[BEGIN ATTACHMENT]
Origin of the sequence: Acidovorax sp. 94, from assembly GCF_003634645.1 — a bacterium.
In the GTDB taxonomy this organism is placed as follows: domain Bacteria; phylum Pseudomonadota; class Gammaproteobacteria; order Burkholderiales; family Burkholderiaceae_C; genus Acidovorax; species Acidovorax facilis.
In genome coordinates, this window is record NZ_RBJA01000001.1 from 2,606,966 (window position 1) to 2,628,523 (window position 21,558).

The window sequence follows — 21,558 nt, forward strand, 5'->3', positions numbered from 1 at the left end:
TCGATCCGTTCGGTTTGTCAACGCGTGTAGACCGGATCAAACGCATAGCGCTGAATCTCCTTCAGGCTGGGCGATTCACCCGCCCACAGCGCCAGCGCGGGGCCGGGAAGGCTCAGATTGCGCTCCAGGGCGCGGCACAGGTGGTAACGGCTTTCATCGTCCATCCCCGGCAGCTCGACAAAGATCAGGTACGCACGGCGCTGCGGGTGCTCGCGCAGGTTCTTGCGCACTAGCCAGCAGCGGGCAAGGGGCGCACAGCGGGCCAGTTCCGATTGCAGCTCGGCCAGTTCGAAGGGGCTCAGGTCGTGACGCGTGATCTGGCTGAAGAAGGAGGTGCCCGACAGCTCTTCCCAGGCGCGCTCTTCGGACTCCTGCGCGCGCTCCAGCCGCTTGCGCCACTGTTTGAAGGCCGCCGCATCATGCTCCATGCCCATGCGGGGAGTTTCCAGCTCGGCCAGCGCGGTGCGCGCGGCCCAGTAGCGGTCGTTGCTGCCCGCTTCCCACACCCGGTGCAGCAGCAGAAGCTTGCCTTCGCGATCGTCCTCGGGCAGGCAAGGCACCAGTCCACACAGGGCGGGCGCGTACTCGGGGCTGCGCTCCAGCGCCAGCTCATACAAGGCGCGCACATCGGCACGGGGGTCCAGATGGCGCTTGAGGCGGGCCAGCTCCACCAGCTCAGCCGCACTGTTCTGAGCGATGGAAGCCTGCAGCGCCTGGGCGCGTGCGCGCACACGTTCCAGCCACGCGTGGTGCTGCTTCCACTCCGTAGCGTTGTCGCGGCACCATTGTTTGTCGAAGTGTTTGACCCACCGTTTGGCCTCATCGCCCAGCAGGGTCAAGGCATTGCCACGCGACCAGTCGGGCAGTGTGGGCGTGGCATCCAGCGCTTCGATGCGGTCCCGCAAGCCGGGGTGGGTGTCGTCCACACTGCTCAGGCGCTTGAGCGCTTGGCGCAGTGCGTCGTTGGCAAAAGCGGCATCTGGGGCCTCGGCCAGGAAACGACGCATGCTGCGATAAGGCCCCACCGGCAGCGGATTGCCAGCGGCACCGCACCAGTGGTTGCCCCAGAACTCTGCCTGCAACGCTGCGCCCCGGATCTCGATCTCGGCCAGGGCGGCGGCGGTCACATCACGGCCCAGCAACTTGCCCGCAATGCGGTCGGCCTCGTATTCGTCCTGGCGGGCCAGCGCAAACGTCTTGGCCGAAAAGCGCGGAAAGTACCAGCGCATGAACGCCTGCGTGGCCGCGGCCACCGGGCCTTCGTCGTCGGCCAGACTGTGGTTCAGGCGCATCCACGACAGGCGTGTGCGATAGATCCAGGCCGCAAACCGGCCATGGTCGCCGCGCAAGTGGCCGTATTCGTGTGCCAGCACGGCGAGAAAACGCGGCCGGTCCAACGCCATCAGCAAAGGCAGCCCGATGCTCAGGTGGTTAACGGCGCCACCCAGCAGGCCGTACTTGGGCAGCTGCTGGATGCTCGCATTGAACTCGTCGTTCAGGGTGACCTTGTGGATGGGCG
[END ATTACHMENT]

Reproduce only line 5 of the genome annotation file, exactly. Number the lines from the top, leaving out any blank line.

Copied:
TCGATCCGTTCGGTTTGTCAACGCGTGTAGACCGGATCAAACGCATAGCGCTGAATCTCCTTCAGGCTGGGCGATTCACCCGCCCACAGCGCCAGCGCGGGGCCGGGAAGGCTCAGATTGCGCTCCAGGGCGCGGCACAGGTGGTAACGGCTTTCATCGTCCATCCCCGGCAGCTCGACAAAGATCAGGTACGCACGGCGCTGCGGGTGCTCGCGCAGGTTCTTGCGCACTAGCCAGCAGCGGGCAAGGGGCGCACAGCGGGCCAGTTCCGATTGCAGCTCGGCCAGTTCGAAGGGGCTCAGGTCGTGACGCGTGATCTGGCTGAAGAAGGAGGTGCCCGACAGCTCTTCCCAGGCGCGCTCTTCGGACTCCTGCGCGCGCTCCAGCCGCTTGCGCCACTGTTTGAAGGCCGCCGCATCATGCTCCATGCCCATGCGGGGAGTTTCCAGCTCGGCCAGCGCGGTGCGCGCGGCCCAGTAGCGGTCGTTGCTGCCCGCTTCCCACACCCGGTGCAGCAGCAGAAGCTTGCCTTCGCGATCGTCCTCGGGCAGGCAAGGCACCAGTCCACACAGGGCGGGCGCGTACTCGGGGCTGCGCTCCAGCGCCAGCTCATACAAGGCGCGCACATCGGCACGGGGGTCCAGATGGCGCTTGAGGCGGGCCAGCTCCACCAGCTCAGCCGCACTGTTCTGAGCGATGGAAGCCTGCAGCGCCTGGGCGCGTGCGCGCACACGTTCCAGCCACGCGTGGTGCTGCTTCCACTCCGTAGCGTTGTCGCGGCACCATTGTTTGTCGAAGTGTTTGACCCACCGTTTGGCCTCATCGCCCAGCAGGGTCAAGGCATTGCCACGCGACCAGTCGGGCAGTGTGGGCGTGGCATCCAGCGCTTCGATGCGGTCCCGCAAGCCGGGGTGGGTGTCGTCCACACTGCTCAGGCGCTTGAGCGCTTGGCGCAGTGCGTCGTTGGCAAAAGCGGCATCTGGGGCCTCGGCCAGGAAACGACGCATGCTGCGATAAGGCCCCACCGGCAGCGGATTGCCAGCGGCACCGCACCAGTGGTTGCCCCAGAACTCTGCCTGCAACGCTGCGCCCCGGATCTCGATCTCGGCCAGGGCGGCGGCGGTCACATCACGGCCCAGCAACTTGCCCGCAATGCGGTCGGCCTCGTATTCGTCCTGGCGGGCCAGCGCAAACGTCTTGGCCGAAAAGCGCGGAAAGTACCAGCGCATGAACGCCTGCGTGGCCGCGGCCACCGGGCCTTCGTCGTCGGCCAGACTGTGGTTCAGGCGCATCCACGACAGGCGTGTGCGATAGATCCAGGCCGCAAACCGGCCATGGTCGCCGCGCAAGTGGCCGTATTCGTGTGCCAGCACGGCGAGAAAACGCGGCCGGTCCAACGCCATCAGCAAAGGCAGCCCGATGCTCAGGTGGTTAACGGCGCCACCCAGCAGGCCGTACTTGGGCAGCTGCTGGATGCTCGCATTGAACTCGTCGTTCAGGGTGACCTTGTGGATGGGCG